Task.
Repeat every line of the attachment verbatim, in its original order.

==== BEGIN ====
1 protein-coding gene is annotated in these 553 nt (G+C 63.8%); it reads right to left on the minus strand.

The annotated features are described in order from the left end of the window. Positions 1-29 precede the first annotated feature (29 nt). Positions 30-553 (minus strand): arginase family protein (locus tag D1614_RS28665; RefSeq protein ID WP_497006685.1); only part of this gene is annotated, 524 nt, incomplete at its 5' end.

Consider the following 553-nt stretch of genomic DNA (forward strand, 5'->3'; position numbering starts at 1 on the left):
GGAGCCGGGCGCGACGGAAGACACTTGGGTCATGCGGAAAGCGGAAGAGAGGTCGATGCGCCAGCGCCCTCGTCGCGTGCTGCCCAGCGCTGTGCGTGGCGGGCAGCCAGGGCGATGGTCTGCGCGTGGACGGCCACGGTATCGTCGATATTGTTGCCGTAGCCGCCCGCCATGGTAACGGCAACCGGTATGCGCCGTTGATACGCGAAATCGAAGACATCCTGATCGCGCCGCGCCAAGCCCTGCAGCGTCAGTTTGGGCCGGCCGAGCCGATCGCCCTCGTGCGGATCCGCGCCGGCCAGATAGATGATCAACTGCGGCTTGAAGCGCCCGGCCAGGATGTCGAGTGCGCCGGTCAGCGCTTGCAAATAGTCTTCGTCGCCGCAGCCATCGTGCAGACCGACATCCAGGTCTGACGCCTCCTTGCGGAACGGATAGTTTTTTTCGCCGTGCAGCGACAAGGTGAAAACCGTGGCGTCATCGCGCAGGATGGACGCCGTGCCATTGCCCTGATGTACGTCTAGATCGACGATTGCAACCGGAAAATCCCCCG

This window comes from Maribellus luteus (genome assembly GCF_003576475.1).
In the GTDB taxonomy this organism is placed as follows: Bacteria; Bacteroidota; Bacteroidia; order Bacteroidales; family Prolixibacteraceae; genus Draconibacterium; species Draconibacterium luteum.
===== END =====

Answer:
1 protein-coding gene is annotated in these 553 nt (G+C 63.8%); it reads right to left on the minus strand.

The annotated features are described in order from the left end of the window. Positions 1-29 precede the first annotated feature (29 nt). Positions 30-553 (minus strand): arginase family protein (locus tag D1614_RS28665; RefSeq protein ID WP_497006685.1); only part of this gene is annotated, 524 nt, incomplete at its 5' end.

Consider the following 553-nt stretch of genomic DNA (forward strand, 5'->3'; position numbering starts at 1 on the left):
GGAGCCGGGCGCGACGGAAGACACTTGGGTCATGCGGAAAGCGGAAGAGAGGTCGATGCGCCAGCGCCCTCGTCGCGTGCTGCCCAGCGCTGTGCGTGGCGGGCAGCCAGGGCGATGGTCTGCGCGTGGACGGCCACGGTATCGTCGATATTGTTGCCGTAGCCGCCCGCCATGGTAACGGCAACCGGTATGCGCCGTTGATACGCGAAATCGAAGACATCCTGATCGCGCCGCGCCAAGCCCTGCAGCGTCAGTTTGGGCCGGCCGAGCCGATCGCCCTCGTGCGGATCCGCGCCGGCCAGATAGATGATCAACTGCGGCTTGAAGCGCCCGGCCAGGATGTCGAGTGCGCCGGTCAGCGCTTGCAAATAGTCTTCGTCGCCGCAGCCATCGTGCAGACCGACATCCAGGTCTGACGCCTCCTTGCGGAACGGATAGTTTTTTTCGCCGTGCAGCGACAAGGTGAAAACCGTGGCGTCATCGCGCAGGATGGACGCCGTGCCATTGCCCTGATGTACGTCTAGATCGACGATTGCAACCGGAAAATCCCCCG

This window comes from Maribellus luteus (genome assembly GCF_003576475.1).
In the GTDB taxonomy this organism is placed as follows: Bacteria; Bacteroidota; Bacteroidia; order Bacteroidales; family Prolixibacteraceae; genus Draconibacterium; species Draconibacterium luteum.